March 19, 2019, 15:30–17:00
Room MS 001
Econometrics and Empirical Economics Seminar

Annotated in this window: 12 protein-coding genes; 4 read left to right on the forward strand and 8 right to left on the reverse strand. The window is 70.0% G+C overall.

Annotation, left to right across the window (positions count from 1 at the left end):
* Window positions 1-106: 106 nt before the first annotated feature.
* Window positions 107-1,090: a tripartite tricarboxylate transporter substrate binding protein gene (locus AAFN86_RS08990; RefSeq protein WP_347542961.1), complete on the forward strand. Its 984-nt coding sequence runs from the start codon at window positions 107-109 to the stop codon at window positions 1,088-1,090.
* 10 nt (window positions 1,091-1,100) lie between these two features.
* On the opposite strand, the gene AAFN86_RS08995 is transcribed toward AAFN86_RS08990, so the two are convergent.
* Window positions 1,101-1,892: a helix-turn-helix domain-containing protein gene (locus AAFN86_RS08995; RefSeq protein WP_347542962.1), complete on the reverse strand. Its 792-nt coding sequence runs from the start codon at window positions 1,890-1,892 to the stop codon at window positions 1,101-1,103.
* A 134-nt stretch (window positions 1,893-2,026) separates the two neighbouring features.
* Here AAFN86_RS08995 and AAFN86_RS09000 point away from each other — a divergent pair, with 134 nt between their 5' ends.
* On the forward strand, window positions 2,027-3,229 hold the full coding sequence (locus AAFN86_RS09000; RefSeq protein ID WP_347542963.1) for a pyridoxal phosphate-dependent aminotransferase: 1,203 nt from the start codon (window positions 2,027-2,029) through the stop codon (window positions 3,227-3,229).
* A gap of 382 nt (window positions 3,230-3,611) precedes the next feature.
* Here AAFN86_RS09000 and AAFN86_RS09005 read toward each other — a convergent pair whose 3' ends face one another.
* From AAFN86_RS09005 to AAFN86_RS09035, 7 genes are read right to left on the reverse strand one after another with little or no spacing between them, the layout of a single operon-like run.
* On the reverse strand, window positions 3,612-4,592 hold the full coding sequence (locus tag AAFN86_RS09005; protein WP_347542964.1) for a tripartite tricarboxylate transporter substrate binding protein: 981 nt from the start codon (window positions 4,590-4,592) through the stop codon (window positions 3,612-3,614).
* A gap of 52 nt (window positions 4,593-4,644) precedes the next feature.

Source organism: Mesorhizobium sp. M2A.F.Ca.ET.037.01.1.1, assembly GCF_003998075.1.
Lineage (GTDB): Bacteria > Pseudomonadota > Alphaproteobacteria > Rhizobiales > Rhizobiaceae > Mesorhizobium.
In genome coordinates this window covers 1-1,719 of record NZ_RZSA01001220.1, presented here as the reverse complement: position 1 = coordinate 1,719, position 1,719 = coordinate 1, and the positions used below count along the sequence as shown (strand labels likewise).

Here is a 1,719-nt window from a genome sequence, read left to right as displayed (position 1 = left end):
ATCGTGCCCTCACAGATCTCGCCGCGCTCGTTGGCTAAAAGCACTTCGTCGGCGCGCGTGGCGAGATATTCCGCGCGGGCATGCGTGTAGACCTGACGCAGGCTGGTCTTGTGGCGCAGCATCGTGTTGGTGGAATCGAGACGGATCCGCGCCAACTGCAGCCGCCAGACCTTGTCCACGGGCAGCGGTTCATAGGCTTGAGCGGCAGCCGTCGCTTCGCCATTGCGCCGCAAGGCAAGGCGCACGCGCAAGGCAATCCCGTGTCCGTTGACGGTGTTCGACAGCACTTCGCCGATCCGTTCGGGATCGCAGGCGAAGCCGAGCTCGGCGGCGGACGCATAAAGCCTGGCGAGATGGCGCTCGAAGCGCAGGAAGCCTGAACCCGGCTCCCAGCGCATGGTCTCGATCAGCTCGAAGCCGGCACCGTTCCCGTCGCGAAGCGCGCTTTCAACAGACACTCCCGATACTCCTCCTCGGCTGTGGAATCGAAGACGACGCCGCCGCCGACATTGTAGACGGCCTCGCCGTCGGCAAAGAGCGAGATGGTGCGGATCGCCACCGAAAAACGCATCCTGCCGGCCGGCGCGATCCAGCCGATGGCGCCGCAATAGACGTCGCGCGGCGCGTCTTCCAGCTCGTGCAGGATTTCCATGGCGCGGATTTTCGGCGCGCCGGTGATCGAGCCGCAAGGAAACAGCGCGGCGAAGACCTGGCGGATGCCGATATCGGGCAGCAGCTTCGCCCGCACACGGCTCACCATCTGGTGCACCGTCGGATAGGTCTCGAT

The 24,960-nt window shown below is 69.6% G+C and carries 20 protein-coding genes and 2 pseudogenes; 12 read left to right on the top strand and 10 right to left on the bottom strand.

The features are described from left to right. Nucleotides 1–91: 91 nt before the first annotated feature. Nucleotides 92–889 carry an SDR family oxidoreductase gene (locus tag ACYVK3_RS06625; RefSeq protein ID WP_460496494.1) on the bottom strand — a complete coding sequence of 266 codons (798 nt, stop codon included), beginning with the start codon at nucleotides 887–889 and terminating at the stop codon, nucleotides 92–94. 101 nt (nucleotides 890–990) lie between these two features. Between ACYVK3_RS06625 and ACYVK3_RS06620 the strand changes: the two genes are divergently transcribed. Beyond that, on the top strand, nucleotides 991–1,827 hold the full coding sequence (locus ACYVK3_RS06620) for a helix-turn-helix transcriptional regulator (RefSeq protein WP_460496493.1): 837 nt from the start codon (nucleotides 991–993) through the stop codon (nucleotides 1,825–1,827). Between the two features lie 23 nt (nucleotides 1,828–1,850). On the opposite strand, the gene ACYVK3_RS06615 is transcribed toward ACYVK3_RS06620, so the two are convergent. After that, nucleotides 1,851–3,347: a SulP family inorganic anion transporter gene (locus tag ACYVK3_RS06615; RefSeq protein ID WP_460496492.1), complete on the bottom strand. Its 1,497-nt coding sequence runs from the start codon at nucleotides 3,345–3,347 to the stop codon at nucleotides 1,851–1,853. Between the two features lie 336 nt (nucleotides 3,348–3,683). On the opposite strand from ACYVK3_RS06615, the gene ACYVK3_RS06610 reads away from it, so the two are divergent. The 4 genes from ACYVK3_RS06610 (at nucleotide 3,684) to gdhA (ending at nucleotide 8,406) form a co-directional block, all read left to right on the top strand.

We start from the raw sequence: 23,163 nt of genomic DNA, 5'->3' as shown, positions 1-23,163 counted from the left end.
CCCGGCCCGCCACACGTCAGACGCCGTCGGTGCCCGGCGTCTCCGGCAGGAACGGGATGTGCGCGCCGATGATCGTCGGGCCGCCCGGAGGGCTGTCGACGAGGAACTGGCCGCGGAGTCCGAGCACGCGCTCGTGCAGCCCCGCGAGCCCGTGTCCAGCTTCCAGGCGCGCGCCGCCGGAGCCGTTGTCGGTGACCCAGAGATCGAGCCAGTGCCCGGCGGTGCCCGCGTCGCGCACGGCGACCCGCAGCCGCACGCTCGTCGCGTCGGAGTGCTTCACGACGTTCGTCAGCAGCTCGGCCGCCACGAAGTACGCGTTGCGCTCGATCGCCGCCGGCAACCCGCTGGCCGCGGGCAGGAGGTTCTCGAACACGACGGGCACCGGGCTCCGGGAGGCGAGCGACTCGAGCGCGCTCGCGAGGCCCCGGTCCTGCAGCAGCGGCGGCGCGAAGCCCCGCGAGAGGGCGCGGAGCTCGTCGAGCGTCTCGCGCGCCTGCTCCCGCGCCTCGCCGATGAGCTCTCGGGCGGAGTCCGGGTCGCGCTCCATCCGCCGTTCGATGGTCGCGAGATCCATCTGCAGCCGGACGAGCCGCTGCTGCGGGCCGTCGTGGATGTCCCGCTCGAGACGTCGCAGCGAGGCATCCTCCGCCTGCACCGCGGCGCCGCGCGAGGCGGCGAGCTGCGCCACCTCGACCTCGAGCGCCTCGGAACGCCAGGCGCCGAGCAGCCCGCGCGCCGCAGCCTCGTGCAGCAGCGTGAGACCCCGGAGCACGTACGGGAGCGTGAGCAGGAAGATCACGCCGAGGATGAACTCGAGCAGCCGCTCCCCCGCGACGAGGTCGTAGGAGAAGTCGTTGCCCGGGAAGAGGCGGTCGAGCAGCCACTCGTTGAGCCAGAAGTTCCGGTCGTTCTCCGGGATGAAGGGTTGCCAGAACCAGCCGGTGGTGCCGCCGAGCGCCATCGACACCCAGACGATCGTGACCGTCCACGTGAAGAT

We consider a situation where the distribution of a random variable is being estimated by the empirical distribution of noisy measurements of the random variable. This is common practice in many settings, including the evaluation of teacher value-added and the assessment of firm efficiency through stochastic-frontier models. We use an asymptotic embedding where the noise shrinks with the sample size to calculate the leading bias in the empirical distribution arising from the presence of noise. Analytical and jackknife corrections for the empirical distribution are derived that recenter the limit distribution and yield confidence intervals with correct coverage in large samples. A similar adjustment is also presented for the quantile function. These corrections are non-parametric and easy to implement. Our approach can be connected to corrections for selection bias and shrinkage estimation and is to be contrasted with deconvolution. Simulation results confirm the much improved sampling behavior of the corrected estimators. An empirical illustration on the estimation of a stochastic-frontier model is also provided.